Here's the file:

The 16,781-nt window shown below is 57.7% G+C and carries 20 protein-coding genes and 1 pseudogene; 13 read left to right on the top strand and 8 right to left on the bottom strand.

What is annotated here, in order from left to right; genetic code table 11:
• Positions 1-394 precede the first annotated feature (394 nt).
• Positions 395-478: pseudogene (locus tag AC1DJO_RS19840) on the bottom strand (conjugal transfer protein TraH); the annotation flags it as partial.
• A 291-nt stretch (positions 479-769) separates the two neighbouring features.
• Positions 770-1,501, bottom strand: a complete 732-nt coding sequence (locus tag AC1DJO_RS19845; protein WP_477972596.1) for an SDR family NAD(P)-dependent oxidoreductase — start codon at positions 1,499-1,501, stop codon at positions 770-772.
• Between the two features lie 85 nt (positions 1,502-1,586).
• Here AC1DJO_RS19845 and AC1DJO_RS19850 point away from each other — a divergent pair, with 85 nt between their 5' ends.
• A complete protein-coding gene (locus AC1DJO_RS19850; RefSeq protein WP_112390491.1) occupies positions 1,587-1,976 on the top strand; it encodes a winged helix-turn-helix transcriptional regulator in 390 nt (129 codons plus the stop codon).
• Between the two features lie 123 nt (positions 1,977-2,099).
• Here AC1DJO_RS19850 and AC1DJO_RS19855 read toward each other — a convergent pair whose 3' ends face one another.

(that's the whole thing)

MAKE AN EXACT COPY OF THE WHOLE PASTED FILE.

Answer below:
The 16,781-nt window shown below is 57.7% G+C and carries 20 protein-coding genes and 1 pseudogene; 13 read left to right on the top strand and 8 right to left on the bottom strand.

What is annotated here, in order from left to right; genetic code table 11:
• Positions 1-394 precede the first annotated feature (394 nt).
• Positions 395-478: pseudogene (locus tag AC1DJO_RS19840) on the bottom strand (conjugal transfer protein TraH); the annotation flags it as partial.
• A 291-nt stretch (positions 479-769) separates the two neighbouring features.
• Positions 770-1,501, bottom strand: a complete 732-nt coding sequence (locus tag AC1DJO_RS19845; protein WP_477972596.1) for an SDR family NAD(P)-dependent oxidoreductase — start codon at positions 1,499-1,501, stop codon at positions 770-772.
• Between the two features lie 85 nt (positions 1,502-1,586).
• Here AC1DJO_RS19845 and AC1DJO_RS19850 point away from each other — a divergent pair, with 85 nt between their 5' ends.
• A complete protein-coding gene (locus AC1DJO_RS19850; RefSeq protein WP_112390491.1) occupies positions 1,587-1,976 on the top strand; it encodes a winged helix-turn-helix transcriptional regulator in 390 nt (129 codons plus the stop codon).
• Between the two features lie 123 nt (positions 1,977-2,099).
• Here AC1DJO_RS19850 and AC1DJO_RS19855 read toward each other — a convergent pair whose 3' ends face one another.